Saturday, 13 October 2007

Filial piety


Beware; nothing is impossible for the man who does not have to do it himself. Dictators, theorists, politicians gone astray from reality will come upon you with utopian nowhere places and reckless orders and doctrines, without care for your life or for the realities you live. But as an African proverb goes, "when the great lord passes, the wise peasant bows deeply and farts in silence".

When faced with lunatic, dangerous commands, survive with unashamed make-believe. Under tyranny, public delusion is a way of life. This reminds me of a story:


Some learned people say this story was about bright Birbal, the Hindu sage at King Akbar’s court. But I say for my purpose that it was about Nasreddin, at Tamerlane’s palaces in Samarkand.

At that time Nasreddin still had the ear of Emir Timur, and enjoyed the luxury of speaking some truth from time to time. From the gold thrown to him by the master, our Mullah had built for himself a nice house, with a nice little green garden and even his own nice, deep, stone well with fresh water. This prosperity filled the royal barber and other flatterers with envy.

Now everybody knows that for Timur, other people’s sons and fathers did not count more then chaff, but he was much attached to family values when it came to his own. He would keep a close eye on his sons and heirs, throw a palace here and a garden or a mosque there for his wives and most of all cherish the memory of his late father Taragai of the Barlas. His father had been unquestionably a saint. The proof was that Timur said so and nobody in their right minds ever contradicted him to his face.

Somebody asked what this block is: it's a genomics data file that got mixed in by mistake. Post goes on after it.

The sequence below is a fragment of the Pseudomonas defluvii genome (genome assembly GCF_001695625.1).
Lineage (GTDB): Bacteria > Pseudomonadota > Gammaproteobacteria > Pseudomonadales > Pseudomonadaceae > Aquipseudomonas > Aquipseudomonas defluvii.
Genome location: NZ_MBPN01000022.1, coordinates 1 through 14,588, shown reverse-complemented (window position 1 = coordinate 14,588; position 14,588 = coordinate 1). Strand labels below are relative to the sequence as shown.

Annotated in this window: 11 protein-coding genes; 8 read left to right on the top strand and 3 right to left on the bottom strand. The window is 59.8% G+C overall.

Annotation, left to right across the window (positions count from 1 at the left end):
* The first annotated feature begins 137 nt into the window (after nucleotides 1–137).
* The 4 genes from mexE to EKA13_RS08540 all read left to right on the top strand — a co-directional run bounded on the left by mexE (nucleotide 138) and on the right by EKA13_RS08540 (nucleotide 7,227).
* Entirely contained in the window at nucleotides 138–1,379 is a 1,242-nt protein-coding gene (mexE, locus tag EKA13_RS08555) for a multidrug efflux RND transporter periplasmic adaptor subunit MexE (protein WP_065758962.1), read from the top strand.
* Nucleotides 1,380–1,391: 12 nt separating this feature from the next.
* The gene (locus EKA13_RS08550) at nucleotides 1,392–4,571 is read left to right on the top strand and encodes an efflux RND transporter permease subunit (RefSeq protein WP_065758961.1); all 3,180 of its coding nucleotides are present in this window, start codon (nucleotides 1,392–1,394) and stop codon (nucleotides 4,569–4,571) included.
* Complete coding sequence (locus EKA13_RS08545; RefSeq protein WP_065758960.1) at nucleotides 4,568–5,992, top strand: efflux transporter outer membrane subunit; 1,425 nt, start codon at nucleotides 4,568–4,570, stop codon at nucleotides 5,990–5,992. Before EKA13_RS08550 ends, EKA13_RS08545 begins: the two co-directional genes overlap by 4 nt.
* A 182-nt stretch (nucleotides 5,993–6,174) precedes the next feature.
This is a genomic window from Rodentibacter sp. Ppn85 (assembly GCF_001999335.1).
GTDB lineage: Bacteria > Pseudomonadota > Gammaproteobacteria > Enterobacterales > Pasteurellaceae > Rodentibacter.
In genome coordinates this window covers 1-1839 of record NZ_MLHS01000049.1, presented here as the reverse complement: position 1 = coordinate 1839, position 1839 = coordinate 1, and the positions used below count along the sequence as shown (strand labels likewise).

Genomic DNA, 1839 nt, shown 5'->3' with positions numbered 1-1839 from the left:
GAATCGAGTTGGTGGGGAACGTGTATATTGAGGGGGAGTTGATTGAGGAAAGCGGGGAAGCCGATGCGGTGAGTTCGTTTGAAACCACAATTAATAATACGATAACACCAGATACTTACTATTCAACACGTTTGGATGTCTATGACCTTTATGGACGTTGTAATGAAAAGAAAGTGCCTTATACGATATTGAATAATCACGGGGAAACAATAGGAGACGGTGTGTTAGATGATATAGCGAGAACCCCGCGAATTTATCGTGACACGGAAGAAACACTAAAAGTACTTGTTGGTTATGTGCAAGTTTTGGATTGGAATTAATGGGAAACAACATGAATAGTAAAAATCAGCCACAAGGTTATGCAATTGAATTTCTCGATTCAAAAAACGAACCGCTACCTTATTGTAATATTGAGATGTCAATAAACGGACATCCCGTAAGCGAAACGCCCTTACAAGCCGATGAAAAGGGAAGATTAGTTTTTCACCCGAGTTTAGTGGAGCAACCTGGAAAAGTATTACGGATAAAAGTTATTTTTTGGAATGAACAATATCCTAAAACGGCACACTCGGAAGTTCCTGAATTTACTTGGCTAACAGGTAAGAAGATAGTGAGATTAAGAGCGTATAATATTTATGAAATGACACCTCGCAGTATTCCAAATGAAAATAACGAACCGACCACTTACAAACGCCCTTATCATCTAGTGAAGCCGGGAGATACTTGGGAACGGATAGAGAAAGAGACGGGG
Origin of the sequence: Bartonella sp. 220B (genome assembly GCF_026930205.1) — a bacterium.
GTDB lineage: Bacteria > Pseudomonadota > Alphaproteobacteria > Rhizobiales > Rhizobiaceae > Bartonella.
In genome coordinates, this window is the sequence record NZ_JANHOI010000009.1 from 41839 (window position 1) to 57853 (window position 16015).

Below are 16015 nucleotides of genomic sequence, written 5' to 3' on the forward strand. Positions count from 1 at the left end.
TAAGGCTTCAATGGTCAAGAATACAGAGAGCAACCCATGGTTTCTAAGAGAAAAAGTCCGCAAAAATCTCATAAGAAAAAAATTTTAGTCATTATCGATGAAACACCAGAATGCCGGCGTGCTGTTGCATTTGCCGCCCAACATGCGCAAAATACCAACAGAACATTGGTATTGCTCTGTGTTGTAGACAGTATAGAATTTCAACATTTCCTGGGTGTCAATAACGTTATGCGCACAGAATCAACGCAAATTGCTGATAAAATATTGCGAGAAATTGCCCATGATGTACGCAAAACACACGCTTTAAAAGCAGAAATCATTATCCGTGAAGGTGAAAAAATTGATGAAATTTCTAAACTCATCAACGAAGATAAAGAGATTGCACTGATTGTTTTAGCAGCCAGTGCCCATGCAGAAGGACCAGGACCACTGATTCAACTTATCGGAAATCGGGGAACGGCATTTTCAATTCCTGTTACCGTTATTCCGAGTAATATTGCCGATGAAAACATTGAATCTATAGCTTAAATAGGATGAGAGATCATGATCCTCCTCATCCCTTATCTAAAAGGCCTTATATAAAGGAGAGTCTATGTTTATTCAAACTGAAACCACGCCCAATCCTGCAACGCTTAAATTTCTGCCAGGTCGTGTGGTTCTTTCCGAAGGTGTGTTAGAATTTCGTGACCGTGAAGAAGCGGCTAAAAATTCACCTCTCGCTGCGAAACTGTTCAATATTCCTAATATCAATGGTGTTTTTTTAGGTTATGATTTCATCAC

To the royal barber, whom Nasreddin had fooled a couple of times, this filial piety seemed to offer a smooth path to getting revenge on Nasreddin.

One morning, while busying his hands in the Emir’s beard, the barber related to the ruler an amazing dream he had the previous night:

“Great emir, he said shamelessly, I dreamt I was in heaven last night. Lo, there were martyrs everywhere, taking delight, as they pleased, in the company of innumerable virgins, the honey was flowing like rivers and the people of times past, few of which I knew, were enjoying themselves, each according to his merit before the all knowing face of Allah the Merciful.”

“Did you meet my father the saint?” asked Timur suddenly interested.

“Certainly I did, even as I see you now, Master! And he honoured me by allowing me to bring you his best wishes. Barber, he said, tell my son that I am well here, in great health, all ailments past. Nothing wrong ever befalls me. In fact, nothing ever happens in this blessed place. Except, perhaps that I am so bored. Could my son please send to me his jester to amuse me with his silly stories? Would he do this much for his departed father?”

Tamerlane allowed himself to be very touched by this testimony. He sent for Nasreddin and told him of the wonderful dream: